This Stylised Italian Building Isn’t Going to End Up in Landfill

The 2017 Wohnhaus Andergassen Urthaler by Architekt Andreas Gruber was built for a modest-living but forward-thinking family of four with an appreciation for the value of the earth. Located on the margins of the village of Barbian in South Tyrol, Italy, it makes many nods to its surroundings.

Wooden details soften the concrete texture.

The dark grey concrete matches the colour of the local weathered porphyry stone, and the angularity of the building itself nods to the surrounding hilly landscape. Most impressively, the entire building is insulated using a specially designed concrete, doing away with the need for plastics or other environmentally hazardous insulation materials.

The 150sqm house took seven months of planning and six months of construction to bring to life. Larch wood details – the exterior windows, and interior cladding – add warm touches to a minimalist interior, custom designed for the family’s simple requirements.

An angular shape, for a hilly landscape.

The windows act as picture frames, too, for the landscape outside, including one looking out exclusively onto the steep slope on which the house is built. The slanted roof and irregular polygon shape of the building maximise the views, and satisfy architect Andreas Gruber’s belief that a more conventional shape “would contradict the countryside of SouthTyrol and the Dolomites”.

In this way achieving a magnificent view of said mountain range, as well as the impressive Schlern and Plose, the stylish house fits in comfortably with the environment. As it will do when, years in the future, it is eventually recycled.

Larch for the windows is the other primary building material.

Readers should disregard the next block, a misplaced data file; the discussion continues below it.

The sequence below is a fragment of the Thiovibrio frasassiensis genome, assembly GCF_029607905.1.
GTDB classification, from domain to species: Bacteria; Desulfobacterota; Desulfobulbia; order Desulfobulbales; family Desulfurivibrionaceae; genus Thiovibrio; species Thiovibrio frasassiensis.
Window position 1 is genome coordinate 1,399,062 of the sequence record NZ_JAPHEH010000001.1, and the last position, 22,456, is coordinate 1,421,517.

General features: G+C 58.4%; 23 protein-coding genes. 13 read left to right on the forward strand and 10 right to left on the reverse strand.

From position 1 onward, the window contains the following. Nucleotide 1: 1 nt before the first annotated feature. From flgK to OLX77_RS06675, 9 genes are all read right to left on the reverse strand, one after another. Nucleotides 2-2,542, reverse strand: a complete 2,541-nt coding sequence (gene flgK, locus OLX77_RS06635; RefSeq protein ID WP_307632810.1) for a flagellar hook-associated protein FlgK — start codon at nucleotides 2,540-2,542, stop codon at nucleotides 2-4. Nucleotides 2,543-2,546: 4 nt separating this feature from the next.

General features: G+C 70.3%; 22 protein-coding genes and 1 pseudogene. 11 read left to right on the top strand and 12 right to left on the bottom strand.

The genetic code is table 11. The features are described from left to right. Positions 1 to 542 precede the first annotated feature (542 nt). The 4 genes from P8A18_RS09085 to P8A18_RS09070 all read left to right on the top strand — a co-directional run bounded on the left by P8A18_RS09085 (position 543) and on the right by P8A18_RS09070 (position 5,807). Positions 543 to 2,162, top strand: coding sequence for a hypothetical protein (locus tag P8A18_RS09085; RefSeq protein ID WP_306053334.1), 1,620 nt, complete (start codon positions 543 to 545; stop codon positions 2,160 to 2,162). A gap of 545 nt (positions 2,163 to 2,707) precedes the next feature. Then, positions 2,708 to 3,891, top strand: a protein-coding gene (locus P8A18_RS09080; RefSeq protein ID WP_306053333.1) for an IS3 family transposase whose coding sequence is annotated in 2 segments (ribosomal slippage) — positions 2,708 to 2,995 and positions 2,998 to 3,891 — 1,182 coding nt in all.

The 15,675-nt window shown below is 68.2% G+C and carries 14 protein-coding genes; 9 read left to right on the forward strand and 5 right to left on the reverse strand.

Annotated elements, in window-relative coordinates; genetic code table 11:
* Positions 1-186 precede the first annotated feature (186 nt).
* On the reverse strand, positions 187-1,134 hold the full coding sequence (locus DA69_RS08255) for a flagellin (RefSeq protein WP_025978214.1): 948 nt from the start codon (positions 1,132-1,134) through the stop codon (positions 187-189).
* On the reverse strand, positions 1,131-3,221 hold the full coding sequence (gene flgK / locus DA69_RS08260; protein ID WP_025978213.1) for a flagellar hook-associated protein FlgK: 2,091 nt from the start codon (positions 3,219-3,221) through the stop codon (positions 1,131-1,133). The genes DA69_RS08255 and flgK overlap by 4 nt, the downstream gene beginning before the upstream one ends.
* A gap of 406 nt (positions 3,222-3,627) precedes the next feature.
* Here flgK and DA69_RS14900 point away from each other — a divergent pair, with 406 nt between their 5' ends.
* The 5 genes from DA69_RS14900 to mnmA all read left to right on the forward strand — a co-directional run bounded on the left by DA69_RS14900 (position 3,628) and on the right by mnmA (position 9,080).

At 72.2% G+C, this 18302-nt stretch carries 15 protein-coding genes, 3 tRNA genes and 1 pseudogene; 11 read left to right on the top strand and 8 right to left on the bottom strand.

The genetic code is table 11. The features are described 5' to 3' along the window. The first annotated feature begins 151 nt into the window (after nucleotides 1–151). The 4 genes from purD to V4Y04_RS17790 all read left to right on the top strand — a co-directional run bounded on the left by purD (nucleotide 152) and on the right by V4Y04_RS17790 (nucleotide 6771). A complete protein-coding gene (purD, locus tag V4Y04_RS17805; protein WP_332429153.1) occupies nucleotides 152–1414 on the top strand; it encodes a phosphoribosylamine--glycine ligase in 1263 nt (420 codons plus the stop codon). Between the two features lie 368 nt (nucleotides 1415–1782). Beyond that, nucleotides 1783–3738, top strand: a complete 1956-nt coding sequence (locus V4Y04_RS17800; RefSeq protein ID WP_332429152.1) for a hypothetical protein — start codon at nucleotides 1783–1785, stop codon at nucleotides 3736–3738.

TP: Talk us through the special concrete you’ve used as insulation?
The house is built from concrete with special insulating properties. It’s a mix of closed cell cellular glass, water, different cement, and a medium which creates foam. In South Tyrol the body which certifies the energy credentials of a house is very strict, and we had to meet a high standard.

The simple living space is flexible and multi-purpose.

TP: What is most challenging about designing a house for such a steep plot?
Landscape shapes the architects. We are used to planning on steep plots, and of course this opens up more possibilities.

Panoramic views through the spacious windows.

TP: What inspired the minimalist interior design?
The clients are very simple people. They don’t need a lot to live, and they like it tidy. So the concept of the interior is orientated to the living style of the client. It’s a tailored project.

The roof can, but for this two-children family doesn’t, function as a terrace.

TP: How do you imagine the house being ‘recycled’ in future?
I think the house will be kept for further generations, like the old farm houses in the village. They are 300-400 years old, as they demonstrate a very good combination of living quality and construction quality.

The unique concrete design means no artificial insulation is required.

TP: Will we see more recyclable buildings from the industry in future?
I hope so! The building industry is growing, and I think it’s our responsibility to contribute to the coming generations. We only have one world and we have to look after it.

A monochrome colour scheme continues throughout the property.

TP: So this special concrete insulation is one step in a longer journey?
The classical insulation companies in the EU of course contribute to reducing energy loss in the building sector, but they are also producing tones billions tons of rubbish. With our project we would like to show that there are also very good opportunities in mineral construction to reduce rubbish!  

The hill-facing window demonstrates the studio’s desire to make nature the star player.

A spotless kitchen lifts the airy space.

Detail of the concrete exterior.

The adapted concrete should last for centuries.

An airy house with stripped-back stairways to match.

A tailor-made minimalist interior for a family that appreciates tidiness.

Windows provide stunning views of the Italian mountains.

Three floors fit well when set into a steep slope.

plan ground floor
Ground floor plan.

plan first floor
First floor plan.

plan second floor
Second floor plan.

plan side view
Side view.

Site plan.

Photography by Gustav Willeit